START SMARTFol­low these tips to en­sure that your ham­mock setup is safe, com­fort­able, and low-im­pact.

Backpacker - - FIELD TEST HAMMOCKS -

DOCheck lo­cal reg­u­la­tions. Some pro­tected ar­eas (Joshua Tree, for ex­am­ple) have rules against ham­mock use.

DOUse an es­tab­lished camp­site, rather then cre­at­ing a new one and dis­turb­ing more of the en­vi­ron­ment.

DOSeek out trees with trunks at least as thick as your thigh. Smaller trees can snap un­der your weight.

DOFind trees that are 13 to 16 feet apart, then ad­just the ten­sion of your straps so that they form a 30-de­gree an­gle for the per­fect hang.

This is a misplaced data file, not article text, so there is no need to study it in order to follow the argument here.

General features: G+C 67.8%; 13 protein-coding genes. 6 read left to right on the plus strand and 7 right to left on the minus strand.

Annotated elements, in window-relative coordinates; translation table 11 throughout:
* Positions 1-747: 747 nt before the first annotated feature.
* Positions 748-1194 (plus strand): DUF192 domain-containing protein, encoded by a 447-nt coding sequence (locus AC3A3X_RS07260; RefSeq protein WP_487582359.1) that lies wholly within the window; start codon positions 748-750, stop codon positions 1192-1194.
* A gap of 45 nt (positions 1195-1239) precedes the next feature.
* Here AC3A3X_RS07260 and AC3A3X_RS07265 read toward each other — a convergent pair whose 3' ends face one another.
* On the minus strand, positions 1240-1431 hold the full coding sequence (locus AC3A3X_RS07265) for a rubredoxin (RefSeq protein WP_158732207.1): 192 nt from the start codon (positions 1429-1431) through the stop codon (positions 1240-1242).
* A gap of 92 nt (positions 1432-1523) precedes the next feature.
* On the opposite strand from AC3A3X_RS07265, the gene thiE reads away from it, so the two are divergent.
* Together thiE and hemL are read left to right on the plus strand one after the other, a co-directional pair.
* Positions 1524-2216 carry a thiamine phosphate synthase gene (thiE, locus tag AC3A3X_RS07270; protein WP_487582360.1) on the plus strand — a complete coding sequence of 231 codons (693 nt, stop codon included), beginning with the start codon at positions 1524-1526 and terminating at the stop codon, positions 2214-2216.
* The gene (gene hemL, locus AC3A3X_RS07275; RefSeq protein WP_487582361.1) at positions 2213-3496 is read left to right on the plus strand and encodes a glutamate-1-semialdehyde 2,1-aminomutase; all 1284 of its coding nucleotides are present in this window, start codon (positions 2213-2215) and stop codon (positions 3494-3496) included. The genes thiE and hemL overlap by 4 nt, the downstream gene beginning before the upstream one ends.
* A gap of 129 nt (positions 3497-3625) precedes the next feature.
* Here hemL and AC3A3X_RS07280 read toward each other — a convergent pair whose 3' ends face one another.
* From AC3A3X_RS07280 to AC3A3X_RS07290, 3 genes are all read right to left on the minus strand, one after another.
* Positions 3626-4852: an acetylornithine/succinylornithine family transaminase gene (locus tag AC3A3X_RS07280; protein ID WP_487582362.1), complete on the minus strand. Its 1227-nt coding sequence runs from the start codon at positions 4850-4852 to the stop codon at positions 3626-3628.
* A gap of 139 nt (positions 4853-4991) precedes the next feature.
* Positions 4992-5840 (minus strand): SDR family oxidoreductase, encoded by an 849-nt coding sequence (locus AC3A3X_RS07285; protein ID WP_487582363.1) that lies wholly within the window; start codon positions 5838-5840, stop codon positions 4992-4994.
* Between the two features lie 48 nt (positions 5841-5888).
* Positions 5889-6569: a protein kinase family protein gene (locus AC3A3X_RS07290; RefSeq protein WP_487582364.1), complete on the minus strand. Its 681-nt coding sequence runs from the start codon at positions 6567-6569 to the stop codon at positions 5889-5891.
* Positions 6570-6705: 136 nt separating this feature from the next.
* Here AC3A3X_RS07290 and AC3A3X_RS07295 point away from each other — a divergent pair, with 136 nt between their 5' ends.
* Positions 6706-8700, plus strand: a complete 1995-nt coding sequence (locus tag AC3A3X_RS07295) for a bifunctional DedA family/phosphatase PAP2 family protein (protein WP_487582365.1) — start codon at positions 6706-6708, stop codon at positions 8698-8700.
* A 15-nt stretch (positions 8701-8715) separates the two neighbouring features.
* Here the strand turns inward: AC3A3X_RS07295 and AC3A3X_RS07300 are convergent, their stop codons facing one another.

DOTie a piece of string or at­tach a cara­biner to your rig­ging to cre­ate a drip line, pre­vent­ing wa­ter from run­ning down the straps and into the ham­mock.

DON’T Hang the low point of your ham­mock more than 18 inches off the ground. Any higher and you risk in­jury if you fall out.

DON’T An­chor your ham­mock from dead trees. Your weight can pull the tree down on top of you.

DON’T Use reg­u­lar rope as rig­ging. Flat, ham­mock-spe­cific straps min­i­mize im­pact on trees. (See ENO straps, above.)

DON’T Park your ham­mock near a wa­ter source. Leave No Trace ap­plies even when you’re off the ground.

DON’T For­get to bring a tarp if you plan on sleep­ing in an un­cov­ered ham­mock and rain is in the forecast.

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